Control of Thermal Effects at Beaver Valley Station

by Robert J. McAllister, (F.ASCE), Struct. Engr.; Duquesne Light Co., Pittsburgh, PA,
Lawrence C. Neale, (F.ASCE), Dir.; Alden Res. Lab., Worcester Poly. Inst., Holden, MA,
Bruno Brodfeld, (M.ASCE), Sr. Hydr. Engr.; Stone & Webster Engrg. Corp., Boston, MA,

Serial Information: Journal of the Power Division, 1970, Vol. 96, Issue 3, Pg. 287-298

Document Type: Journal Paper


The conceptual design of condenser cooling water system and provisions for control of hydrothermal effects at Beaver Valley Station are discussed. To ensure compliance with required temperature criteria, a once-through system assisted by a supplemental cooling tower is provided. A feature of the site is the local configuration of the Ohio River which branches into a main navigable channel and a smaller back channel, with the plant outlet located on the latter. Field studies and model tests were carried out to investigate means for improving river flow distribution. It was found that the outlet orientation could be optimized to ensure maximum river flow entrainment into the back channel by the discharge jet. Analysis and test results showed that warm water recirculation between discharge and intake structures could be adequately controlled by increasing effluent dilution in the back channel. Temperature patterns at the surface and in cross sections were determined on the model for a two mile long river reach.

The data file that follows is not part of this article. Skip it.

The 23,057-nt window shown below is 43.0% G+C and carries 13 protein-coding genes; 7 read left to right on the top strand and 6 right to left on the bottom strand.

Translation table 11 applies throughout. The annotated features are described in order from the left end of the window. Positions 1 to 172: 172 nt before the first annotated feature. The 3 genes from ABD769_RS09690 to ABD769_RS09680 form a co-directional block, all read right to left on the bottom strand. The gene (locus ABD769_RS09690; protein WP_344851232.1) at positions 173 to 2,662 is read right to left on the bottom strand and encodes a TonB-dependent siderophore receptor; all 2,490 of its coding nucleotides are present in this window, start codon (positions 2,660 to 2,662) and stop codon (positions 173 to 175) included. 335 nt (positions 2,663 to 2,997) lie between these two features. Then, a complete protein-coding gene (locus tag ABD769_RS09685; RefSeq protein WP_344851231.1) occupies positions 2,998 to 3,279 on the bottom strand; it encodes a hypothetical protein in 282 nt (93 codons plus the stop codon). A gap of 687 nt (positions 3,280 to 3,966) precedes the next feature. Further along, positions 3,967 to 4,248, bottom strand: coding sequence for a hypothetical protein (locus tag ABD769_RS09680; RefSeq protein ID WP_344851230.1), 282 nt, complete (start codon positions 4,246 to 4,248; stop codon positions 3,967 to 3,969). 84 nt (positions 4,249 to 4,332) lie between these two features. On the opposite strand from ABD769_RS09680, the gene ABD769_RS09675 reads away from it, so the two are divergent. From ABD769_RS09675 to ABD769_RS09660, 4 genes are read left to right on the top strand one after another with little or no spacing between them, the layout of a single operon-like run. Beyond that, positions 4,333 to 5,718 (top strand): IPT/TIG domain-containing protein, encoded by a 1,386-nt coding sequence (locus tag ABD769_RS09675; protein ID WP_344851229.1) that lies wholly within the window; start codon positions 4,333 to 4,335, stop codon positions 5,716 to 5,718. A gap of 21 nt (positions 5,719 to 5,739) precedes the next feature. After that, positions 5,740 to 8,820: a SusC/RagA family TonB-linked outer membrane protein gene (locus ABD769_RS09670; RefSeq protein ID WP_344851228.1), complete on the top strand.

Subject Headings: Temperature effects | Field tests | Water discharge | Thermal effects | Hydrologic models | Streamflow | Flow distribution | River flow | Ohio River

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